Hidden detail costing Aussies billions

Set and forget attitudes to our bills may save time not having to worry about payments each month but it is likely to be costing you in other ways.

Taking a “set and forget” attitude to household bills could be saving you time organising payments each month but it may be costing you more than you think.

With regular bills like electricity, gas, internet, phone and insurance, it’s common advice that the best way to budget is by setting up direct debits for everything and then putting it out of mind. But experts are saying this approach could actually end up costing you more.

It’s estimated that this “loyalty tax” or “lazy tax” as it’s sometimes called is costing Australians $3.6 billion a year.

“Consumer awareness of the loyalty tax appears to be low. It’s quite possible they may not be aware they are paying more each year,” Allan Fels, former chairman of the Australian Competition and Consumer Commission told Smart Company.

“Companies can get away with making large price increases over successive renewals with little fear a customer will switch.”

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With a price increase hitting health insurance on April 1 that will set families back a minimum of $127 a year and individuals $59, reviewing existing policies could be a good place to start says Emily Amos, Bupa’s Managing Director of Health Insurance.

Ms Amos recommends checking your policy to make sure you aren’t paying for cover you don’t need. Like retirees still paying for pregnancy, young people covered for cataracts or families without orthodontics cover when teenagers need braces.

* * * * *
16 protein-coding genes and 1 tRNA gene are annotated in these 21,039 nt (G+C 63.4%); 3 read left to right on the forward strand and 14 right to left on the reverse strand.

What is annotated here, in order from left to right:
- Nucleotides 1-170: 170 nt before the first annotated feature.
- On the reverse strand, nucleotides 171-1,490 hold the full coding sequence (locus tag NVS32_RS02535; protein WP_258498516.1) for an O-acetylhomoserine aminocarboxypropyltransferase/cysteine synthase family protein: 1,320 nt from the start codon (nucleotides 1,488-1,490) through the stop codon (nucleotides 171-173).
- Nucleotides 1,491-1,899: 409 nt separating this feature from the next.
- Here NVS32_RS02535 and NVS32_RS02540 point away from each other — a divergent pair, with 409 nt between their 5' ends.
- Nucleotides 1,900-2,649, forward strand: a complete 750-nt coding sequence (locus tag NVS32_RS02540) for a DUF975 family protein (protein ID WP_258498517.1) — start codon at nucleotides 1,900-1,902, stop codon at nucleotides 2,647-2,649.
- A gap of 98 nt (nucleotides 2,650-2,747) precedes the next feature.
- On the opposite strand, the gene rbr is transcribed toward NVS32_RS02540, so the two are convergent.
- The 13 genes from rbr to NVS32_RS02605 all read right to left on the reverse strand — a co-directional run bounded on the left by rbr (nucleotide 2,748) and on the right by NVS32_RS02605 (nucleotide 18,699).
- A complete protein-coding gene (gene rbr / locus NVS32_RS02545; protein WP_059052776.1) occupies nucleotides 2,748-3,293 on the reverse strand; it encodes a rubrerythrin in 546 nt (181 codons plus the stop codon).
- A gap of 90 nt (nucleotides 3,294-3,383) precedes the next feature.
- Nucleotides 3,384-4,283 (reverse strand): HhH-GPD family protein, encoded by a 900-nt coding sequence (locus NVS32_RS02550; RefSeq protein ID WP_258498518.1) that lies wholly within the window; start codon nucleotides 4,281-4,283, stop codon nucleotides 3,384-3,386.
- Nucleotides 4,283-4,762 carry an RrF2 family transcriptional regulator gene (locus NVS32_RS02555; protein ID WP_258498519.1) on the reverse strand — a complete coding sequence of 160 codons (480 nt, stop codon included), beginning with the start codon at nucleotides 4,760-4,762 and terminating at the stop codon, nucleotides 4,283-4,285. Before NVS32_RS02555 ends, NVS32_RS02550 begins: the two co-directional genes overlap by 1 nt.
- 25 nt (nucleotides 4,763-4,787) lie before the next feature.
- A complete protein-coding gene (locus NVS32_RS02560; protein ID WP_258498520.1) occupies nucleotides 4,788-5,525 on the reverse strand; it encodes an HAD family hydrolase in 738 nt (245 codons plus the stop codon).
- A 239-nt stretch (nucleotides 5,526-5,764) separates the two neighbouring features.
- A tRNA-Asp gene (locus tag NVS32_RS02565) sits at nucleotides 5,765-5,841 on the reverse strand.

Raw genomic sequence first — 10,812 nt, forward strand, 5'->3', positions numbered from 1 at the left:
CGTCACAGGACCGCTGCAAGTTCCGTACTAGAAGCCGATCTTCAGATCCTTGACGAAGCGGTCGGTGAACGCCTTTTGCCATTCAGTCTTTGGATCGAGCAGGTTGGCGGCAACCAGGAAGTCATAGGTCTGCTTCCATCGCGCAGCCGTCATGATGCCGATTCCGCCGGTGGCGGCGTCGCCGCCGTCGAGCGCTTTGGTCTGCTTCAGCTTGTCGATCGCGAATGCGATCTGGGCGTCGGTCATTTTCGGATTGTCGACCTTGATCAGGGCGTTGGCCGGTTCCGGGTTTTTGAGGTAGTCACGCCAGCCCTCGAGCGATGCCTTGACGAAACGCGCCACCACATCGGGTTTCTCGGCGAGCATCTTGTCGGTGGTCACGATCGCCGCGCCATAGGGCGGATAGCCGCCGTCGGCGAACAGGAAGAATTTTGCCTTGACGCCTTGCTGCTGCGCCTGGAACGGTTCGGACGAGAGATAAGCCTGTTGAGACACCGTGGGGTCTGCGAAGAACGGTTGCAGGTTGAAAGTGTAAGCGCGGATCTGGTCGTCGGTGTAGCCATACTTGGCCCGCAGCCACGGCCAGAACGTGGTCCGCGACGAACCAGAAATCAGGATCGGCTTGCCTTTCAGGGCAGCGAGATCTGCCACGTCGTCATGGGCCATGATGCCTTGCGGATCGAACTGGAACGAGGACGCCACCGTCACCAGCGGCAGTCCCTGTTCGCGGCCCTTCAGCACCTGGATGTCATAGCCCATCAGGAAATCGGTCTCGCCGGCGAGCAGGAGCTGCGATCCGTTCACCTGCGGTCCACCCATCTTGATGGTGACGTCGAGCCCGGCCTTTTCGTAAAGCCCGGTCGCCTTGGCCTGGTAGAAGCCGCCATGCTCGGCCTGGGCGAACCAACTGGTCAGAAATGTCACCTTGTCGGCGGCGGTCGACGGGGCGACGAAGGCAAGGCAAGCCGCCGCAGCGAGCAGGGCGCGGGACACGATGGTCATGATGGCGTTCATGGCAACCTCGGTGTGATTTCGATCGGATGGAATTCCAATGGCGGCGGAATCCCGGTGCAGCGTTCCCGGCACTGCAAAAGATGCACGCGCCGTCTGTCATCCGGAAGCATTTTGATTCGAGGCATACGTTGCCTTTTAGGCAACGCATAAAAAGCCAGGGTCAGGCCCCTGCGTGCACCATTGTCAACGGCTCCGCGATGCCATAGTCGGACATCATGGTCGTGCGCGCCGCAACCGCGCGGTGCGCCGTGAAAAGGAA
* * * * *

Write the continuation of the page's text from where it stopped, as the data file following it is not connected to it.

“You should pay attention to how much you will be paying each month, fortnight or year depending on your nominated payment terms and check your payment approach (such as direct debit) is still relevant to your financial situation,” she adds.

“It’s important for people to be aware that the 2.74 per cent health insurance premium increase rate is just an industry average only across the 38 registered health insurers in Australia and the hundreds of different policy options they offer.

“The individual increase is likely to be higher or lower than this rate depending on who your fund is, which state you live in and the type of policy you hold.”

According to figures from comparison site iSelect, in New South Wales for example, there can be as much as $1800 per year difference between some gold family policies, and up to $840 difference between some gold singles policies.

And in a recent survey it conducted of health insurance policy holders, 36 per cent said they were paying less as a result of making a change to their policy or provider and 47 per said they were saving $300 or more a year off their premiums.

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